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Sheriff deputies stand outside a house in Cleveland Tuesday, May 7, 2013, the day after three women who vanished a decade ago were found there. Amanda Berry, Gina DeJesus and Michelle Knight, who went missing separately about a decade ago, were found in the home just south of downtown Cleveland and likely had been tied up during years of captivity, said police, who arrested three brothers. (Tony Dejak/AP)
Sheriff deputies stand outside a house in Cleveland Tuesday, May 7, 2013, the day after three women who vanished a decade ago were found there. Amanda Berry, Gina DeJesus and Michelle Knight, who went missing separately about a decade ago, were found in the home just south of downtown Cleveland and likely had been tied up during years of captivity, said police, who arrested three brothers. (Tony Dejak/AP)

Full video: Ohio women freed from abduction break silence Add to ...

Three young Ohio women freed two months ago from a decade of captivity spoke publicly for the first time since their ordeal in a video released early on Tuesday thanking supporters and loved ones.

The video was filmed last week in the offices of the law firm managing a trust fund established for the three women, who took turns in separate appearances before the camera to express gratitude for donations to the fund and for a chance to rebuild their lives.

Organizers said the Cleveland Courage Fund has grown to more than $1-million (U.S.) as of July 2, with more than 9,200 individuals making contributions.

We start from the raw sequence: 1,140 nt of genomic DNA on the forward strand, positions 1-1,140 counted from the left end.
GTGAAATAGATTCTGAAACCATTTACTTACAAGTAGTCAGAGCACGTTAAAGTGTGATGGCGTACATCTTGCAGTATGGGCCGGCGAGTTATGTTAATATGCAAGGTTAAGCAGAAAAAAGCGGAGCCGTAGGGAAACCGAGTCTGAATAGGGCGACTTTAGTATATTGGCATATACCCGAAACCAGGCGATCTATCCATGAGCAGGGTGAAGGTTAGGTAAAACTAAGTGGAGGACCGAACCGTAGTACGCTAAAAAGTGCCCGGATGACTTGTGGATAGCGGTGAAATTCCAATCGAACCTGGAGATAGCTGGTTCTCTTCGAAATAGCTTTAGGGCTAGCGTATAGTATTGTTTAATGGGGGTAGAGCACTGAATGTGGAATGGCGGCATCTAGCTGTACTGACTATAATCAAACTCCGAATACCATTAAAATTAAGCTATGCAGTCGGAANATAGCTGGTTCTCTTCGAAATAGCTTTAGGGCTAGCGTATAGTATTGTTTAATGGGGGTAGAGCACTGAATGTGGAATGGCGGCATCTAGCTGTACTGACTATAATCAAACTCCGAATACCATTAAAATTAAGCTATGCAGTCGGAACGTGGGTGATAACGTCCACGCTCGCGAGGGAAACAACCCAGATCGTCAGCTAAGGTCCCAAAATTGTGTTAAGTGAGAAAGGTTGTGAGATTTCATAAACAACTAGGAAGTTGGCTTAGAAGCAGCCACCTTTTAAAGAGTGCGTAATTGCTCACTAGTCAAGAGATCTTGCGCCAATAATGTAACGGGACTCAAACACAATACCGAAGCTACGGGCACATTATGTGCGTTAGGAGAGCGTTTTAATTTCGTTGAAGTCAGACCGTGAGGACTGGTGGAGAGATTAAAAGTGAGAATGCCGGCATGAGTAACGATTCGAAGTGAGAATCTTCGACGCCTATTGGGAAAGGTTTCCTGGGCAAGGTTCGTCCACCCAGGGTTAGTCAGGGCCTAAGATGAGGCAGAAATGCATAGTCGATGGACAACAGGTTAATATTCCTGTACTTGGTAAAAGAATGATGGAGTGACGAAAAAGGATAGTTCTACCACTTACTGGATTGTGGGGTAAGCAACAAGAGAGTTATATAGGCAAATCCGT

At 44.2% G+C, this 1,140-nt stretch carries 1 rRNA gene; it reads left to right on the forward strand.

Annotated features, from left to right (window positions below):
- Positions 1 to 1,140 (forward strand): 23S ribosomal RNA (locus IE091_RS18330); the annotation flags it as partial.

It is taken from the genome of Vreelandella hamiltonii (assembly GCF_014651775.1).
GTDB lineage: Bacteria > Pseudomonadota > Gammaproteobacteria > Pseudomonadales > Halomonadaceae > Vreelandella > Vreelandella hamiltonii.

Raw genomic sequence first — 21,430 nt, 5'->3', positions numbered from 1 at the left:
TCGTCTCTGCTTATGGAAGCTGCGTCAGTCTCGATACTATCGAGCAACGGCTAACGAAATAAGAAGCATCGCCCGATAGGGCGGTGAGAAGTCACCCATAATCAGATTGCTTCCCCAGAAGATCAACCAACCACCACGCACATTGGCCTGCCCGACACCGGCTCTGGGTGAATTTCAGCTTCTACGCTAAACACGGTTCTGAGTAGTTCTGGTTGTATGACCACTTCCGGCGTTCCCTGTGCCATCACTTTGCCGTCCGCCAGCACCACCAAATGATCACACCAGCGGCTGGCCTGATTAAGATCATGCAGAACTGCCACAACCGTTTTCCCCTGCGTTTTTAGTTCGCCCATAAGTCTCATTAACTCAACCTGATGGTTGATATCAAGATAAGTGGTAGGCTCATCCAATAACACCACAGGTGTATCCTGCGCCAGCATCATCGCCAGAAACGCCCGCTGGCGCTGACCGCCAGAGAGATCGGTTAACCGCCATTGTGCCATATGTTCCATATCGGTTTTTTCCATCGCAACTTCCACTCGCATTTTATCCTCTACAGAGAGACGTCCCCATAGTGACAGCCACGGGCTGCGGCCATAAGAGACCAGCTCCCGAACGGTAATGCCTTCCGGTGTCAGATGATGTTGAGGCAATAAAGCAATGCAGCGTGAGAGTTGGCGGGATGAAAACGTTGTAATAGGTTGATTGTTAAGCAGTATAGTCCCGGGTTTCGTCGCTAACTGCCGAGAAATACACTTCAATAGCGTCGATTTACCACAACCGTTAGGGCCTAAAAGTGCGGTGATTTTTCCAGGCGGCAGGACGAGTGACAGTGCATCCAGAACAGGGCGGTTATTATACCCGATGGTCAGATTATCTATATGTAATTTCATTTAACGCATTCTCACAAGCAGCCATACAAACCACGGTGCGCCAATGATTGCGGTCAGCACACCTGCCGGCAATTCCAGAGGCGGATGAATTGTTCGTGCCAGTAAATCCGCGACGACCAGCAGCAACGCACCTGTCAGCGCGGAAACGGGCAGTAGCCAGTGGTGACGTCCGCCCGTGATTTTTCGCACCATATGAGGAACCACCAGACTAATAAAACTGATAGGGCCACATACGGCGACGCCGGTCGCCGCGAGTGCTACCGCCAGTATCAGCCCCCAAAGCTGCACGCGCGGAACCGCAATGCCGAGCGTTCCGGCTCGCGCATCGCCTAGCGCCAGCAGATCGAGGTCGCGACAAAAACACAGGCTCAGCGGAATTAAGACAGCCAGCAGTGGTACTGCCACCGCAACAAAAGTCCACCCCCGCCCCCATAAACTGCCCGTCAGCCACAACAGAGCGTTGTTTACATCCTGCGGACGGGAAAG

Ariel Castro, fired last fall from his job as a Cleveland school bus driver, has been charged with kidnapping the three victims between 2002 and 2004 and brutalizing them while holding them captive in his house over the next 10 years.

Officials said the three women were kept bound for periods of time in chains or rope and that they endured starvation, beatings and sexual assaults. One of them, Knight, was said to have suffered several miscarriages deliberately induced by her captor, for which Castro has been charged with murder.

Explaining the reason for the video’s release, Knight’s lawyer, Kathy Joseph, said, “People are recognizing them now as they go about in public, so they decided to put voices and faces to their heartfelt messages.”

Castro, who turns 53 on Wednesday, is scheduled to return to a downtown Cleveland courtroom on June 24. A judge ruled last week that he was competent to stand trial on 329 criminal counts, including charges of kidnapping, rape and aggravated murder.

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